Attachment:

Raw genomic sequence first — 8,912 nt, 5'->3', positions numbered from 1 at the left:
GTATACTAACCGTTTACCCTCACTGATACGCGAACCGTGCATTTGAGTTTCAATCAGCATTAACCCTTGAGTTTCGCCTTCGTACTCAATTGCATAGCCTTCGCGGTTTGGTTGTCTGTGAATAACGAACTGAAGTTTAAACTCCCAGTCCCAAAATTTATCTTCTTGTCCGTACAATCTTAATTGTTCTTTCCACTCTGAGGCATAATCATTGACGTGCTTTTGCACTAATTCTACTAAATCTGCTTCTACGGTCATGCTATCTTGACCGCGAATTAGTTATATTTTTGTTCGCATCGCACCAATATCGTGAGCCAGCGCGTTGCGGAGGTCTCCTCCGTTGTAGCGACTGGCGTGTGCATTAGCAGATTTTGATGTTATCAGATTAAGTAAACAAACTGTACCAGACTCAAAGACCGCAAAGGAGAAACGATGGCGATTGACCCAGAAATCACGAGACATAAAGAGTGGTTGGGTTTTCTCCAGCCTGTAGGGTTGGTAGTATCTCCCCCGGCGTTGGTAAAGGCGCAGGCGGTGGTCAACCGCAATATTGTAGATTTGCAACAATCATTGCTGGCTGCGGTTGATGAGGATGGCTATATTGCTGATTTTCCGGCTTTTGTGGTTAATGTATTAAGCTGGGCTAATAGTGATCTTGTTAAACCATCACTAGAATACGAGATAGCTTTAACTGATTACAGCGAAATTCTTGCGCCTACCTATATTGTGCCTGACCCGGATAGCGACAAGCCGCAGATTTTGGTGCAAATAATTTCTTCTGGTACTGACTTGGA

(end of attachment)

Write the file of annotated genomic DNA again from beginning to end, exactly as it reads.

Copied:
Raw genomic sequence first — 8,912 nt, 5'->3', positions numbered from 1 at the left:
GTATACTAACCGTTTACCCTCACTGATACGCGAACCGTGCATTTGAGTTTCAATCAGCATTAACCCTTGAGTTTCGCCTTCGTACTCAATTGCATAGCCTTCGCGGTTTGGTTGTCTGTGAATAACGAACTGAAGTTTAAACTCCCAGTCCCAAAATTTATCTTCTTGTCCGTACAATCTTAATTGTTCTTTCCACTCTGAGGCATAATCATTGACGTGCTTTTGCACTAATTCTACTAAATCTGCTTCTACGGTCATGCTATCTTGACCGCGAATTAGTTATATTTTTGTTCGCATCGCACCAATATCGTGAGCCAGCGCGTTGCGGAGGTCTCCTCCGTTGTAGCGACTGGCGTGTGCATTAGCAGATTTTGATGTTATCAGATTAAGTAAACAAACTGTACCAGACTCAAAGACCGCAAAGGAGAAACGATGGCGATTGACCCAGAAATCACGAGACATAAAGAGTGGTTGGGTTTTCTCCAGCCTGTAGGGTTGGTAGTATCTCCCCCGGCGTTGGTAAAGGCGCAGGCGGTGGTCAACCGCAATATTGTAGATTTGCAACAATCATTGCTGGCTGCGGTTGATGAGGATGGCTATATTGCTGATTTTCCGGCTTTTGTGGTTAATGTATTAAGCTGGGCTAATAGTGATCTTGTTAAACCATCACTAGAATACGAGATAGCTTTAACTGATTACAGCGAAATTCTTGCGCCTACCTATATTGTGCCTGACCCGGATAGCGACAAGCCGCAGATTTTGGTGCAAATAATTTCTTCTGGTACTGACTTGGA